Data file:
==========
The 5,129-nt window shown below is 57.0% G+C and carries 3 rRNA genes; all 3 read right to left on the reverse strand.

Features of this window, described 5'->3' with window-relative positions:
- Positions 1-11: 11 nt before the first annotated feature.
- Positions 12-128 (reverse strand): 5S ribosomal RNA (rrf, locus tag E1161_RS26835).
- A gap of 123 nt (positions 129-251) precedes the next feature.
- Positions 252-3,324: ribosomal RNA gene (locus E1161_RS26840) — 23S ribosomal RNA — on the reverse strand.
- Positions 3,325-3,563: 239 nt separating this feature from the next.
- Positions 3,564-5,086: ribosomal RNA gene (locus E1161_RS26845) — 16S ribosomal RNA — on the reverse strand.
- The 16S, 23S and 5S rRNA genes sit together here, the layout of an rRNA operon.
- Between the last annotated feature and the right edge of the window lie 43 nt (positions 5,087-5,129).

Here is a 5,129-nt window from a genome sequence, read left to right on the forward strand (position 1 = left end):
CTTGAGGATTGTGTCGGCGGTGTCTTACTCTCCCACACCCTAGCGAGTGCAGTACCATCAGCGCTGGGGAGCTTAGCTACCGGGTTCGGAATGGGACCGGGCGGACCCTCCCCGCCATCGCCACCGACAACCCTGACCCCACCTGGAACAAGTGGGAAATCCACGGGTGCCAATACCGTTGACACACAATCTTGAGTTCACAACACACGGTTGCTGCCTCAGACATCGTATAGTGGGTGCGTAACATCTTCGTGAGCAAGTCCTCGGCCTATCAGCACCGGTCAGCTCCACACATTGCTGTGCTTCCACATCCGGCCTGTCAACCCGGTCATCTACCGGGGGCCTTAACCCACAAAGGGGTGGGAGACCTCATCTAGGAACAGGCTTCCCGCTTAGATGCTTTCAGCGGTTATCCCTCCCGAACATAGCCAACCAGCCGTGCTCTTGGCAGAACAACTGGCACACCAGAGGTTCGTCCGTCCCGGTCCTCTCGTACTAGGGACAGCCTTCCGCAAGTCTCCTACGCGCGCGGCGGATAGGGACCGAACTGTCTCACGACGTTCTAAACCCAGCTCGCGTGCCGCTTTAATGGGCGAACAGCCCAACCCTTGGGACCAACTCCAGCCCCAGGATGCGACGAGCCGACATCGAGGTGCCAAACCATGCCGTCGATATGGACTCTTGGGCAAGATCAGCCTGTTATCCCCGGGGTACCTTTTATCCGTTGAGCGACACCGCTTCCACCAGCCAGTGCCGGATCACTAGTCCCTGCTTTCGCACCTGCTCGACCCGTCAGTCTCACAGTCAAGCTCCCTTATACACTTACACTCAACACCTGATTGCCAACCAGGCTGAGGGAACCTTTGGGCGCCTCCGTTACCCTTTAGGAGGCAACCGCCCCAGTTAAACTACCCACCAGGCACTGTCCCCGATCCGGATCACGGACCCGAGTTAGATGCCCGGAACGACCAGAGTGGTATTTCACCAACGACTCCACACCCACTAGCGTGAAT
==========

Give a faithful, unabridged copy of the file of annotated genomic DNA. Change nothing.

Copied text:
The 5,129-nt window shown below is 57.0% G+C and carries 3 rRNA genes; all 3 read right to left on the reverse strand.

Features of this window, described 5'->3' with window-relative positions:
- Positions 1-11: 11 nt before the first annotated feature.
- Positions 12-128 (reverse strand): 5S ribosomal RNA (rrf, locus tag E1161_RS26835).
- A gap of 123 nt (positions 129-251) precedes the next feature.
- Positions 252-3,324: ribosomal RNA gene (locus E1161_RS26840) — 23S ribosomal RNA — on the reverse strand.
- Positions 3,325-3,563: 239 nt separating this feature from the next.
- Positions 3,564-5,086: ribosomal RNA gene (locus E1161_RS26845) — 16S ribosomal RNA — on the reverse strand.
- The 16S, 23S and 5S rRNA genes sit together here, the layout of an rRNA operon.
- Between the last annotated feature and the right edge of the window lie 43 nt (positions 5,087-5,129).

Here is a 5,129-nt window from a genome sequence, read left to right on the forward strand (position 1 = left end):
CTTGAGGATTGTGTCGGCGGTGTCTTACTCTCCCACACCCTAGCGAGTGCAGTACCATCAGCGCTGGGGAGCTTAGCTACCGGGTTCGGAATGGGACCGGGCGGACCCTCCCCGCCATCGCCACCGACAACCCTGACCCCACCTGGAACAAGTGGGAAATCCACGGGTGCCAATACCGTTGACACACAATCTTGAGTTCACAACACACGGTTGCTGCCTCAGACATCGTATAGTGGGTGCGTAACATCTTCGTGAGCAAGTCCTCGGCCTATCAGCACCGGTCAGCTCCACACATTGCTGTGCTTCCACATCCGGCCTGTCAACCCGGTCATCTACCGGGGGCCTTAACCCACAAAGGGGTGGGAGACCTCATCTAGGAACAGGCTTCCCGCTTAGATGCTTTCAGCGGTTATCCCTCCCGAACATAGCCAACCAGCCGTGCTCTTGGCAGAACAACTGGCACACCAGAGGTTCGTCCGTCCCGGTCCTCTCGTACTAGGGACAGCCTTCCGCAAGTCTCCTACGCGCGCGGCGGATAGGGACCGAACTGTCTCACGACGTTCTAAACCCAGCTCGCGTGCCGCTTTAATGGGCGAACAGCCCAACCCTTGGGACCAACTCCAGCCCCAGGATGCGACGAGCCGACATCGAGGTGCCAAACCATGCCGTCGATATGGACTCTTGGGCAAGATCAGCCTGTTATCCCCGGGGTACCTTTTATCCGTTGAGCGACACCGCTTCCACCAGCCAGTGCCGGATCACTAGTCCCTGCTTTCGCACCTGCTCGACCCGTCAGTCTCACAGTCAAGCTCCCTTATACACTTACACTCAACACCTGATTGCCAACCAGGCTGAGGGAACCTTTGGGCGCCTCCGTTACCCTTTAGGAGGCAACCGCCCCAGTTAAACTACCCACCAGGCACTGTCCCCGATCCGGATCACGGACCCGAGTTAGATGCCCGGAACGACCAGAGTGGTATTTCACCAACGACTCCACACCCACTAGCGTGAAT